Critics have been speculating for years about who will pen the next Great American Jewish Novel. All signs pointed to Michael Chabon when his 2007 novel The Yiddish Policemen’s Union conceived of an alternate history in which a Jewish homeland was established in Alaska instead of Israel. But Chabon’s latest release is sending critics and Jewish-literature soothsayers back to their laptops and crystal balls.
Chabon’s new novel, Telegraph Avenue, is markedly not so Jewish. The novel tells the story of Brokeland Records, a used vinyl store in 2004 Berkeley, CA. It explores the friendship of the shop’s two co-owners, as well as the lives and dynamics of their families.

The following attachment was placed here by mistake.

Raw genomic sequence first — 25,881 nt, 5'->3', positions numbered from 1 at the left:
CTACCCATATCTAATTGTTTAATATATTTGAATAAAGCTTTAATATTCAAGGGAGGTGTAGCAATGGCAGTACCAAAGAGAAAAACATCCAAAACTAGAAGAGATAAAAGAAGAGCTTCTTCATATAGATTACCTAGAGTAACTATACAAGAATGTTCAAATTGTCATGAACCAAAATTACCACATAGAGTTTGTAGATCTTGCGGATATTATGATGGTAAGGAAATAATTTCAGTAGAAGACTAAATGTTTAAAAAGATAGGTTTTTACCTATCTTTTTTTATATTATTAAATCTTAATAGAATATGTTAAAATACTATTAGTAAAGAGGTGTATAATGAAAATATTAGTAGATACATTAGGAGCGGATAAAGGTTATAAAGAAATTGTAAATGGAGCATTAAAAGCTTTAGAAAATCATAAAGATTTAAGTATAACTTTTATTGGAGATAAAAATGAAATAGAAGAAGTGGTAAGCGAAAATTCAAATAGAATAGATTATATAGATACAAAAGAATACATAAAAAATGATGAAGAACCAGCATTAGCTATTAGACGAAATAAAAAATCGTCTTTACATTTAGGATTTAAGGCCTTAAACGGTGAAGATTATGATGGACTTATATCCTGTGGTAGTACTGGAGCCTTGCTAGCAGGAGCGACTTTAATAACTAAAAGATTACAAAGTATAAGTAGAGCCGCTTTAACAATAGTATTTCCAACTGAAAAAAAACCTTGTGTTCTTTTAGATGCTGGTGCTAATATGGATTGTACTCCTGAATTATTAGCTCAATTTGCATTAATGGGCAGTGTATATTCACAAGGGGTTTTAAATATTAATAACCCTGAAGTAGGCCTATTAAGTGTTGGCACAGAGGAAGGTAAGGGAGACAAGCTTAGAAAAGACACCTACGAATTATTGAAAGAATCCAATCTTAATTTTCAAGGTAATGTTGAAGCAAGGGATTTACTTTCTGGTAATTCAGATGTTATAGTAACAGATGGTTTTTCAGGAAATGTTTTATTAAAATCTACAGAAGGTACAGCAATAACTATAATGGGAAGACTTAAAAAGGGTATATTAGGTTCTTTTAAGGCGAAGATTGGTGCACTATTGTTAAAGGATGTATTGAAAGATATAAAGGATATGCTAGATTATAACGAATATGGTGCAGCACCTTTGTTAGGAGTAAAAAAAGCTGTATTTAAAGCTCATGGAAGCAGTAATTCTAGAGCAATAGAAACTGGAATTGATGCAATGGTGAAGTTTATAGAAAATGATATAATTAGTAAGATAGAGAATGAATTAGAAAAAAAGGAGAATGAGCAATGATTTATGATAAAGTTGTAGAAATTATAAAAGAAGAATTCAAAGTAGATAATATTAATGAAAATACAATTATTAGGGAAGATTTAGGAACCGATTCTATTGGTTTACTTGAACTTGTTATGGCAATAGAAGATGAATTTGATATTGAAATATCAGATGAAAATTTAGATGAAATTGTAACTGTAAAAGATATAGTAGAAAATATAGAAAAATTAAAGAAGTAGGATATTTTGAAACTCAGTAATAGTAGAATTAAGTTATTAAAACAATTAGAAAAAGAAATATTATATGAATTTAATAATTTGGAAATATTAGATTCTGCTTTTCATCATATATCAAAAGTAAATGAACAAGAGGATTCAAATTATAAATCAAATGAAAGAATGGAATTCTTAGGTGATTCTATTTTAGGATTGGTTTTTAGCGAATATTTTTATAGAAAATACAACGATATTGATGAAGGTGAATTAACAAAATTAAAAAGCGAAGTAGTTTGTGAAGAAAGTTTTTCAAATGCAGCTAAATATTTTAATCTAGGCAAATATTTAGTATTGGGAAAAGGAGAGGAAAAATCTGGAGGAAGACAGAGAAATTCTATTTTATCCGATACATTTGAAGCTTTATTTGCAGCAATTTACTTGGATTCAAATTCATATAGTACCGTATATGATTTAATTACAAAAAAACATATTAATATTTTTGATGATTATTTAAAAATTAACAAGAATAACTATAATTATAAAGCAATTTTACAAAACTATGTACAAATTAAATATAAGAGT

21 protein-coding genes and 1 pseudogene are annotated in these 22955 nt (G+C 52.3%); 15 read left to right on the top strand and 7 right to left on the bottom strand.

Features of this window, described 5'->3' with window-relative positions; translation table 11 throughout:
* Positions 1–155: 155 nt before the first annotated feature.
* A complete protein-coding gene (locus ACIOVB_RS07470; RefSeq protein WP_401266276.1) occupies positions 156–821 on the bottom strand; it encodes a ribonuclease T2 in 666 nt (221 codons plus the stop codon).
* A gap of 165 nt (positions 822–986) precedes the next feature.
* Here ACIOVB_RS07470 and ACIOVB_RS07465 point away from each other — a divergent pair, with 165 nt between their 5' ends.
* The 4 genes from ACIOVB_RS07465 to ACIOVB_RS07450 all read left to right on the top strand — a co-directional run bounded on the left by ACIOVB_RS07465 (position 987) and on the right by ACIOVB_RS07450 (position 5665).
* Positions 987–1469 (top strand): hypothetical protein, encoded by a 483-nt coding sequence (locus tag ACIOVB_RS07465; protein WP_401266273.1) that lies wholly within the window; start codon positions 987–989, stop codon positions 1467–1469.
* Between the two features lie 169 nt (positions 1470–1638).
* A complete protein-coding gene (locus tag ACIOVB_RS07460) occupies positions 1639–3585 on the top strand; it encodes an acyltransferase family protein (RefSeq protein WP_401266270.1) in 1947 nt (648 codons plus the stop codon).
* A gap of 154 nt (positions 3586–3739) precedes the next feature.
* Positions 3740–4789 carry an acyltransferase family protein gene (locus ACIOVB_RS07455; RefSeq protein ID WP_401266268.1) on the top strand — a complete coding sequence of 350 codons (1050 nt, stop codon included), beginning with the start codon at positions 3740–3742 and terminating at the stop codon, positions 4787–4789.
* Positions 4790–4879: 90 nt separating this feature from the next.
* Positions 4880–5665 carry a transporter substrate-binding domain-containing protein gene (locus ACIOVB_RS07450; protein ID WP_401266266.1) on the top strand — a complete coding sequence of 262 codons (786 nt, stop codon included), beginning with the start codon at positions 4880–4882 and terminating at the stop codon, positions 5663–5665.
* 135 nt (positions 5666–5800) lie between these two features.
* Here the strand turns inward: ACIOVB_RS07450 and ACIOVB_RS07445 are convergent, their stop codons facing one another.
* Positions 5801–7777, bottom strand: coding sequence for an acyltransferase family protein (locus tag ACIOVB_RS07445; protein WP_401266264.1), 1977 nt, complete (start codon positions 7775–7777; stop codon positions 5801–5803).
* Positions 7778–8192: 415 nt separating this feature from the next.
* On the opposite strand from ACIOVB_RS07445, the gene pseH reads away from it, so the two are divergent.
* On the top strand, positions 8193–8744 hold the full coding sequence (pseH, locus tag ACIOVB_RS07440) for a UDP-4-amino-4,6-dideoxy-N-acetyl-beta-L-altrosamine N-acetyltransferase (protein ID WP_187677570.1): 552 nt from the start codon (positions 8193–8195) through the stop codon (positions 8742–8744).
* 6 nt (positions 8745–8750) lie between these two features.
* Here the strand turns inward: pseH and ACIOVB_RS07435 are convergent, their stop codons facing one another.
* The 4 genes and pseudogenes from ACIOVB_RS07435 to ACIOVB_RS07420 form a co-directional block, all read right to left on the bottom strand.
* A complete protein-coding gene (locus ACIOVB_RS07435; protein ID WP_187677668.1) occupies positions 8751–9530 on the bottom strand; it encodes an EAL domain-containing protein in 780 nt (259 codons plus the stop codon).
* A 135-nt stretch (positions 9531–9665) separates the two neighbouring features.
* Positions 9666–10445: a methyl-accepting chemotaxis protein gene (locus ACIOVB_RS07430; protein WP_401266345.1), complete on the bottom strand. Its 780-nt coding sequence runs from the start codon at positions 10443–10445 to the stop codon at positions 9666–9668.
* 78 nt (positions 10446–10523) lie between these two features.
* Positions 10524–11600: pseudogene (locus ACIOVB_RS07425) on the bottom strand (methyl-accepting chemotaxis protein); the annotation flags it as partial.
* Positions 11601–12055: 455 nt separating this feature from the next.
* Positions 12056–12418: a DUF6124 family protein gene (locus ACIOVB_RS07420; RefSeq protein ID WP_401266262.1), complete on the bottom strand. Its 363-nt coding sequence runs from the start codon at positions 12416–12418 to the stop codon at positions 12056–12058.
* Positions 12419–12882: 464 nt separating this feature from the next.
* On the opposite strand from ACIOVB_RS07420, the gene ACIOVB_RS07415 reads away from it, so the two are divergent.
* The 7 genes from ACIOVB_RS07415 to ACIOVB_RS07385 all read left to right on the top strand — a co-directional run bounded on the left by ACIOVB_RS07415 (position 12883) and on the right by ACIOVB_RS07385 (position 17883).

Instead of defining the basic idea of the novel as in The Yiddish Policemen’s Union, the Jewishness of Telegraph Avenue, Chabon says, is “not an overt theme of the book.” We see it, rather, in the way the characters live their lives: in the tensions between the black and Jewish families at the center of the story and, as Chabon said in one interview, in “the thread of Jewish involvement both in the production and distribution of [black popular] music.” But, the author insists: “The book is not about that… It’s about two guys who own a record store.”